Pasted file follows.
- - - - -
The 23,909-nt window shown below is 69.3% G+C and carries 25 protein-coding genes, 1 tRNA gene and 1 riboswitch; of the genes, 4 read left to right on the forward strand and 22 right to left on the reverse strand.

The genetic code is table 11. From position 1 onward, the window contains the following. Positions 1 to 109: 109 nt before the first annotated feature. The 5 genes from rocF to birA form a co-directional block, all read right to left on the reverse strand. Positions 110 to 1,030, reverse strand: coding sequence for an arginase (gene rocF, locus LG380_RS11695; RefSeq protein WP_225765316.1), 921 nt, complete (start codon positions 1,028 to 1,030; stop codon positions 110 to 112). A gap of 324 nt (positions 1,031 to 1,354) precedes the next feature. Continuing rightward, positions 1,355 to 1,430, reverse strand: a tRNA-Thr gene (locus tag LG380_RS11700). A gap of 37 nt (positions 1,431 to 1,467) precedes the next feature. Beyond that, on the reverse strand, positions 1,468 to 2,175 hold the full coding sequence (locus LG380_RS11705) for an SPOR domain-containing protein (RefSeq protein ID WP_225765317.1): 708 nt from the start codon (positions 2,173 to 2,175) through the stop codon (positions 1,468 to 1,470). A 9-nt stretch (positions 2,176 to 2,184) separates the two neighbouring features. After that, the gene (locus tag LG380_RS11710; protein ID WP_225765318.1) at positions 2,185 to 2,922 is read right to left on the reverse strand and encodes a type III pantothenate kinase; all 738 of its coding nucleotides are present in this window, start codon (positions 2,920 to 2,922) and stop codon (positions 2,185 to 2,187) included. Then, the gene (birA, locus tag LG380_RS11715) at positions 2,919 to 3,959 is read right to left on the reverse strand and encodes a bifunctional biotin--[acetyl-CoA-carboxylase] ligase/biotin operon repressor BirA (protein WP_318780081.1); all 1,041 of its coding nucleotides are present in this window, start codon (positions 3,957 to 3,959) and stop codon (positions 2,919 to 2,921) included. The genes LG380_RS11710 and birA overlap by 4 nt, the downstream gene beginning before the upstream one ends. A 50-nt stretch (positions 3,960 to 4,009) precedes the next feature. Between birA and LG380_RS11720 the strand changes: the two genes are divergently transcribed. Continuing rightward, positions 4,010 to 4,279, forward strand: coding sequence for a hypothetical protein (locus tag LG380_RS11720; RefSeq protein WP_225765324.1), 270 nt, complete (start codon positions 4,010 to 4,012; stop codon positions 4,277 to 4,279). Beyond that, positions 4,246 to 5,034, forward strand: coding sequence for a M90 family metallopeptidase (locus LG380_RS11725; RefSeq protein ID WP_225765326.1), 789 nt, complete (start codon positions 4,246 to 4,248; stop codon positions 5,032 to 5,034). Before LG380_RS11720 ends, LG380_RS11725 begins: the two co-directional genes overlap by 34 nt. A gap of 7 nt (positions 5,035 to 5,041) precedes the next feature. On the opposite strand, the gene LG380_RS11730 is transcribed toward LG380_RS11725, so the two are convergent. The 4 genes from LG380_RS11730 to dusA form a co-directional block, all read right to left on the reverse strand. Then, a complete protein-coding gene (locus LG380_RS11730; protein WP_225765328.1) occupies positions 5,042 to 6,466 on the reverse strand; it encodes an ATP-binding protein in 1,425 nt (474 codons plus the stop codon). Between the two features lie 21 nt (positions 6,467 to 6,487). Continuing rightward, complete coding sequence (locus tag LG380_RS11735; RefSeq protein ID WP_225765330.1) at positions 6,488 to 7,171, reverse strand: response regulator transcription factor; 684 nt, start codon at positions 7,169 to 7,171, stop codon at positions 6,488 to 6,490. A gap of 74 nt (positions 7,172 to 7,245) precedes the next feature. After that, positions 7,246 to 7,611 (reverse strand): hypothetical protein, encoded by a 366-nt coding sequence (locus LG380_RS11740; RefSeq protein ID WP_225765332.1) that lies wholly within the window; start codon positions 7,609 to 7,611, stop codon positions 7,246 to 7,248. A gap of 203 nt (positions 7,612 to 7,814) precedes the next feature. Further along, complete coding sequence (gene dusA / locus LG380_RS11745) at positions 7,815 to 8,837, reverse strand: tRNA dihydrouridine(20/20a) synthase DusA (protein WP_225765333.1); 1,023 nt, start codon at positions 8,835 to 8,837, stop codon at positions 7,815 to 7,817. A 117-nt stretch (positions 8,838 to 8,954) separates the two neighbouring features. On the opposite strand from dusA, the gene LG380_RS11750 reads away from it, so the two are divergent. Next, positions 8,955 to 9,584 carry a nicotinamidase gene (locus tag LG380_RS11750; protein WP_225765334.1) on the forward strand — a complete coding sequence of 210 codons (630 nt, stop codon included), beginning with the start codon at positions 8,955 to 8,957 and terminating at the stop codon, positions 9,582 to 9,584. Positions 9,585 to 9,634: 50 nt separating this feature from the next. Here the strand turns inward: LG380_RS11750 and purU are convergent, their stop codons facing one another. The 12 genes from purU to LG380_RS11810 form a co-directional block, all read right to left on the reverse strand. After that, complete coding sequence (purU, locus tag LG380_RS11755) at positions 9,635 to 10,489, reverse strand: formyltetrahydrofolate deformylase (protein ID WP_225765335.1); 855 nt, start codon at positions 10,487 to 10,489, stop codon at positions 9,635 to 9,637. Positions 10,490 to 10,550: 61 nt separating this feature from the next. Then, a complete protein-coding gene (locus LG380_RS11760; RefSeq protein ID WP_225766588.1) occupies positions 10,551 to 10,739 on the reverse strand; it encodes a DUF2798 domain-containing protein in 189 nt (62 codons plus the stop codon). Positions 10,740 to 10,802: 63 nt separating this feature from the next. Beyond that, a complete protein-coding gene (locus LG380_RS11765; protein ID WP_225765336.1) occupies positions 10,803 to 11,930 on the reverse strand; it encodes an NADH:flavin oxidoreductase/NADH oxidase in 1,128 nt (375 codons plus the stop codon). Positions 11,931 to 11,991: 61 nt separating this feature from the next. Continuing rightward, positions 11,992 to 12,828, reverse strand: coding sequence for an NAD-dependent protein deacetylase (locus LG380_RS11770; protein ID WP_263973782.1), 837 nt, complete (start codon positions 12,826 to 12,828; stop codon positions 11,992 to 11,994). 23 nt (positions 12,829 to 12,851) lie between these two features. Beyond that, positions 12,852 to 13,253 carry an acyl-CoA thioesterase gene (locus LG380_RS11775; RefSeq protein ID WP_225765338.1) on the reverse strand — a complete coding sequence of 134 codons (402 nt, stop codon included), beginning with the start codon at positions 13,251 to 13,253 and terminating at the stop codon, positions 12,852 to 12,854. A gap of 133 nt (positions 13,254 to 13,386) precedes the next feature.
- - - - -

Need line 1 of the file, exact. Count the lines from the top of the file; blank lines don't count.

The 23,909-nt window shown below is 69.3% G+C and carries 25 protein-coding genes, 1 tRNA gene and 1 riboswitch; of the genes, 4 read left to right on the forward strand and 22 right to left on the reverse strand.